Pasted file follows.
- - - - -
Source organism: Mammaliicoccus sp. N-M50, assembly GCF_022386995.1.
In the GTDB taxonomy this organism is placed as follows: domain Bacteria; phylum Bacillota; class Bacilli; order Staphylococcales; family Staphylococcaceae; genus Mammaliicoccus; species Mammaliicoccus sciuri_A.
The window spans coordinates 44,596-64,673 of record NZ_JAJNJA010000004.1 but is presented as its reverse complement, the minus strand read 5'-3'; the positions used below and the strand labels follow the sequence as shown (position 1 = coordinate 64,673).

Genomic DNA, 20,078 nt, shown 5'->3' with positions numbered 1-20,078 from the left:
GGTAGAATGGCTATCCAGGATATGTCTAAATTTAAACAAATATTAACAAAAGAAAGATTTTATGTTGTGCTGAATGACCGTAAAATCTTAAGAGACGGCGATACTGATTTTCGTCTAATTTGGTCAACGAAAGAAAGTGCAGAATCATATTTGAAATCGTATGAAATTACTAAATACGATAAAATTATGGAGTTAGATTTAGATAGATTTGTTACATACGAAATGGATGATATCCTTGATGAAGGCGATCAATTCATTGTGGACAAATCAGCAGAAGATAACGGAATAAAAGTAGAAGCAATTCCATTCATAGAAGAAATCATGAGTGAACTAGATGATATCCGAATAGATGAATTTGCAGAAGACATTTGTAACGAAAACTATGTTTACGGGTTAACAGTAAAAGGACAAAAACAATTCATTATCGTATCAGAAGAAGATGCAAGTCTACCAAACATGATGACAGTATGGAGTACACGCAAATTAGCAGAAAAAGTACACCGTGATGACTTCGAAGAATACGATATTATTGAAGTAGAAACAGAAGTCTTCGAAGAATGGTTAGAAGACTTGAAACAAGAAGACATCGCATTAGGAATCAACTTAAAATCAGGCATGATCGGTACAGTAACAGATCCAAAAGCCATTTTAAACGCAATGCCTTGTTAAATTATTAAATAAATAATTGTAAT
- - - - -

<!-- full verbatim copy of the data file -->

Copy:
Source organism: Mammaliicoccus sp. N-M50, assembly GCF_022386995.1.
In the GTDB taxonomy this organism is placed as follows: domain Bacteria; phylum Bacillota; class Bacilli; order Staphylococcales; family Staphylococcaceae; genus Mammaliicoccus; species Mammaliicoccus sciuri_A.
The window spans coordinates 44,596-64,673 of record NZ_JAJNJA010000004.1 but is presented as its reverse complement, the minus strand read 5'-3'; the positions used below and the strand labels follow the sequence as shown (position 1 = coordinate 64,673).

Genomic DNA, 20,078 nt, shown 5'->3' with positions numbered 1-20,078 from the left:
GGTAGAATGGCTATCCAGGATATGTCTAAATTTAAACAAATATTAACAAAAGAAAGATTTTATGTTGTGCTGAATGACCGTAAAATCTTAAGAGACGGCGATACTGATTTTCGTCTAATTTGGTCAACGAAAGAAAGTGCAGAATCATATTTGAAATCGTATGAAATTACTAAATACGATAAAATTATGGAGTTAGATTTAGATAGATTTGTTACATACGAAATGGATGATATCCTTGATGAAGGCGATCAATTCATTGTGGACAAATCAGCAGAAGATAACGGAATAAAAGTAGAAGCAATTCCATTCATAGAAGAAATCATGAGTGAACTAGATGATATCCGAATAGATGAATTTGCAGAAGACATTTGTAACGAAAACTATGTTTACGGGTTAACAGTAAAAGGACAAAAACAATTCATTATCGTATCAGAAGAAGATGCAAGTCTACCAAACATGATGACAGTATGGAGTACACGCAAATTAGCAGAAAAAGTACACCGTGATGACTTCGAAGAATACGATATTATTGAAGTAGAAACAGAAGTCTTCGAAGAATGGTTAGAAGACTTGAAACAAGAAGACATCGCATTAGGAATCAACTTAAAATCAGGCATGATCGGTACAGTAACAGATCCAAAAGCCATTTTAAACGCAATGCCTTGTTAAATTATTAAATAAATAATTGTAAT